The manipulation displayed throughout Nina’s time at Morning Star, as part of Aaron’s Order of Ascendance, is gratuitous, ever-present and quiet in volume. Lucy, perhaps Aaron’s most loyal of followers, is a keen display of this. “Nina,” she constantly cries, at any sign of distress, “don’t worry,” she flings her arms around Nina’s small shoulders for the hundredth time, purring out reassurance and affection.
While Lucy’s motives are vague and relatively unimportant, the constant fictitious encouragement is again, tiring, as Nina falls victim to it, again and again. Nina slowly becomes increasingly numb toward the strangeness of Morning Star, and Lucy, along with other members, are firm in support of this.
It’s no surprise that Nina is unable to leave Morning Star, with her idolisation of Aaron and the constant pull of those she considers family. As a reader, the childlike ignorance of Nina is painful to observe. And yet, which one of us hasn’t been seventeen and in love making bad choices? The fact stings a little.
Nina’s debilitated time at Morning Star really poses the bigger question. Is our need to belong more important than our own morals, rights and even independence? Surely not, however it is repeated over and over in this story.
Sophia, for a change, follows her mother’s steps when it comes to her workplace. Bullied by a married man she refused to sleep with, Sophia is persistently belittled and disadvantaged in her job. She is unclear about why she continues on. She has no urgent financial need to speak of, her skills are not so niche that she would not find other work. In fact, it seems that the only reason she chooses to stay at her workplace of weeks, is that she apparently has cut off all friends outside of this environment. Is that it then? Sophia’s desire to belong in a workplace she associates with exceeds her moral value and sense of self? Again, this is frustrating, as well as, if we’re honest, just plain wrong. But from the position of Sophia would I think the same?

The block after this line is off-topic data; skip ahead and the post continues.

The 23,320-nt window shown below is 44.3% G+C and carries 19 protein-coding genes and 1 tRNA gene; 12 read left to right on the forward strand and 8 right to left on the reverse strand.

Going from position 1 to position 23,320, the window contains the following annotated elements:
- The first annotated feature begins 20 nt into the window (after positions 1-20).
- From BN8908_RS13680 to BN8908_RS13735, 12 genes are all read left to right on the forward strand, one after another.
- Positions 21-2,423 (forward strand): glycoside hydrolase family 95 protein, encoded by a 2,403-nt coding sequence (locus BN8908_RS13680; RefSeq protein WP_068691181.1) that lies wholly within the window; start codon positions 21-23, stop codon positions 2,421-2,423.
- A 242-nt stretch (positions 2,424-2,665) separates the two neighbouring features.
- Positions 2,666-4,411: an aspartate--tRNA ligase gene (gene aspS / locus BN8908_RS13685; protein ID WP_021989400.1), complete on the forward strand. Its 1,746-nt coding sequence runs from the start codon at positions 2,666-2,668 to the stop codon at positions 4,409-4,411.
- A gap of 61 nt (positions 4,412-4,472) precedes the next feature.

Nina of course, is a walking epitome of self-sacrifice to belong. Leaving behind everything; her family, her friends, her degree and following career, she settles in with a man and friends she knows little of, other than that she feels home. Stupid right? Right? Continually, Nina repeats how this is now her family, her everything. Even after it crumbles, she cries of heartbreak, not just for losing Aaron, but also the family she thought she had, regardless of the treatment she received.
It makes you wonder, doesn’t it, the way these characters are so willing to put their own needs and dignity aside to feel as if they are part of a greater purpose, a connected being. The situations are bad; illegal even, and yet, they continue to advocate. It sounds ridiculous. Unreasonable. Wrong. And yet I cannot read the thoughts and feelings of these characters without hearing the whispers of rationality that come from small and prominent insecurities. We’ve all been there.
It’s a mouthful to absorb. There are so many negative effects from terrible decisions by multiple characters within the book. I haven’t even touched on Wolf, the rebellious and defiant wildcard character. It saddens me on a deeper level, to see the aftermath of ill-considered self-sacrifice, namely, the murder of Sophia’s mother. Is it really so important to belong? How much are we really willing to risk for it?
Everything is Lies delivers in all ways. It’s fast-paced, thrilling, and yet entirely thought-provoking in its execution. It opens us up early with tragedy, and then spends the rest of the novel slowly stitching into us, the resolute and yet blind actions of emotionally-driven people. More than you thought you’d get from an airport read, right?
Sincerely hope you enjoy this one too.